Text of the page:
How doctors hurt patients they're trying to help

It might be time for doctors and other healthcare professionals to stop playing the martyr. Your patients might actually be better off if they're not in the same room with you.

Dragging yourself into work even if you're ill is still something many doctors do because they don't want to leave patients with inadequate care, burden their colleagues, or forgo pay. As many as 80 percent of physicians continue to work despite their own illnesses, according to a recent Journal of General Internal Medicine article. In the past, being present seemed to cause fewer problems than being absent, notes Dr. Pauline Chen in the New York Times.

But the tide may be turning, she suggests. Chen notes that researchers are beginning to see presenteeism--the practice of going to work sick and therefore, not fully functioning--as a problem to be avoided. From a business standpoint, presenteeism costs $150 billion in lost worker productivity, according to the Harvard Business Review. From a healthcare perspective, when doctors and other healthcare workers go to work sick, they pose patient safety risks as potential infectious disease vectors.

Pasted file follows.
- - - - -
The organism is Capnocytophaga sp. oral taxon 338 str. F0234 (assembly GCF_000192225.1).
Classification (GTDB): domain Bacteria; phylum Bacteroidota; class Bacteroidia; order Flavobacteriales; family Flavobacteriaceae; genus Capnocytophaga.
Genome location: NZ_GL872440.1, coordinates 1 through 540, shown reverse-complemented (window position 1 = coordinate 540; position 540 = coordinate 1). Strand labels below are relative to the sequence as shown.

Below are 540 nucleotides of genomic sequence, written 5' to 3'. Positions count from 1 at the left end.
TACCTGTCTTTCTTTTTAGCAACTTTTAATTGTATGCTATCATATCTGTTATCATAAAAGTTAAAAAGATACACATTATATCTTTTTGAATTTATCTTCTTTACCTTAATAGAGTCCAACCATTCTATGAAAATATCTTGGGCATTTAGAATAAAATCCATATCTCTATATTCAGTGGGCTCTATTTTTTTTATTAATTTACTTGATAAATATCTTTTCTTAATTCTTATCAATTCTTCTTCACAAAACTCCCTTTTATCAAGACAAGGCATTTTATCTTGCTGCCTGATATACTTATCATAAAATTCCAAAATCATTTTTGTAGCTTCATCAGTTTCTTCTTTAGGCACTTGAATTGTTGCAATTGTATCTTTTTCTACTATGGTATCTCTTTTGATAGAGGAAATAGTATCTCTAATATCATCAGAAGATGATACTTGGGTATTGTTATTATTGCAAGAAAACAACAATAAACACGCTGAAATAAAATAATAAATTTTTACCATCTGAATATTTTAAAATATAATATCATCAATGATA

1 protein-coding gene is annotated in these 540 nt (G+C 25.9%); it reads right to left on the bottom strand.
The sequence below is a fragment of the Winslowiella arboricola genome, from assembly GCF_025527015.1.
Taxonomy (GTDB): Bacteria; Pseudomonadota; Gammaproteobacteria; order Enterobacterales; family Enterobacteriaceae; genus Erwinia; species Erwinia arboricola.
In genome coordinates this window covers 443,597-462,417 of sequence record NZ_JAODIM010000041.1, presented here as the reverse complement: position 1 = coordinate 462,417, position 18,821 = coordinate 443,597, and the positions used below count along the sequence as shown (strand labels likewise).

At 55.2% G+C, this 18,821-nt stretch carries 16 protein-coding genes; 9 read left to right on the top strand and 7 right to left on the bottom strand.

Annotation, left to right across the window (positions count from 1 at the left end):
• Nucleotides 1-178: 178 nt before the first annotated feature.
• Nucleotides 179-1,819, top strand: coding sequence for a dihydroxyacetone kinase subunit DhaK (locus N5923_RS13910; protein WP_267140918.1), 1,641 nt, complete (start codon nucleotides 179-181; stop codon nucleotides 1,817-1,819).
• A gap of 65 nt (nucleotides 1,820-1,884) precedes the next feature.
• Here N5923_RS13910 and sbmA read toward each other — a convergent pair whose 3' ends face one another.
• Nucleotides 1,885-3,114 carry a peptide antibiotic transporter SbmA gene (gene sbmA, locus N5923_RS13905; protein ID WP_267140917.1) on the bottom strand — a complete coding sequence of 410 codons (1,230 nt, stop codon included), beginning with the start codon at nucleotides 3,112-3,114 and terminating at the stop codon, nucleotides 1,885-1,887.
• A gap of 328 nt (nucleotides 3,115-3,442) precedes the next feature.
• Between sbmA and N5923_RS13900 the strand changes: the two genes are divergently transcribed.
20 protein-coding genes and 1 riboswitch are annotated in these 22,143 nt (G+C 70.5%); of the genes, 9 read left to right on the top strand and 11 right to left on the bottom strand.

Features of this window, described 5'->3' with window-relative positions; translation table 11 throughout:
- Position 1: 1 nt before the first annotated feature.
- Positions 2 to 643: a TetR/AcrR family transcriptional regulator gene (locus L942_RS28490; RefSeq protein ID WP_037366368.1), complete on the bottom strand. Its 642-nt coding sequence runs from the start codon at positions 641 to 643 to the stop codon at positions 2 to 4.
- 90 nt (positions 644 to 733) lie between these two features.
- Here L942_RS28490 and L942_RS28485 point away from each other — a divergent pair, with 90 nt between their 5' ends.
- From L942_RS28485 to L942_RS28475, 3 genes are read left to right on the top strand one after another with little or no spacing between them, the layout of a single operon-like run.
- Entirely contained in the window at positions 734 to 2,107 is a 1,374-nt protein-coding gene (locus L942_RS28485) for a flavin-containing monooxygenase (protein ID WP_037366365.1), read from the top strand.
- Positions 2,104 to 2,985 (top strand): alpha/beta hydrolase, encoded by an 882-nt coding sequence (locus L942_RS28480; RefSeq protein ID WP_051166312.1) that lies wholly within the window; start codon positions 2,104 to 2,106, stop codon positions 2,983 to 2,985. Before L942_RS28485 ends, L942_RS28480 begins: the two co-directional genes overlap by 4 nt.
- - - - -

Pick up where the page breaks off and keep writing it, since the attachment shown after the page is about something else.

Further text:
A report in the November issue of the Journal of General Internal Medicine notes the impact of sick healthcare workers runs counter to the Hippocratic Oath to abstain from doing harm. Dr. Eric Widera of the San Francisco Veterans Affairs Medical Center and his co-authors describe a norovirus outbreak at a 100-bed long term care facility. Healthcare providers went to work ill, despite mounting evidence that their presenteeism was perpetuating the outbreak.

To remedy this situation, Widera called for policies to make unrestricted paid sick leave available, the creation of systematic processes for screening sick employees and mandatory exclusion rules.

In an accompanying commentary in JGIM, two doctors go further and suggest telemedicine may be a solution when a face-to-face visit in the same room is not absolutely necessary. "Telemedicine by phone, videophone, Internet, or email, may be an acceptable alternative when a face to face visit is not absolutely necessary," the authors write.

To learn more:
- read the Journal of General Internal Medicine article and accompanying commentary
- here's the New York Times article
- here's the Harvard Business Review article

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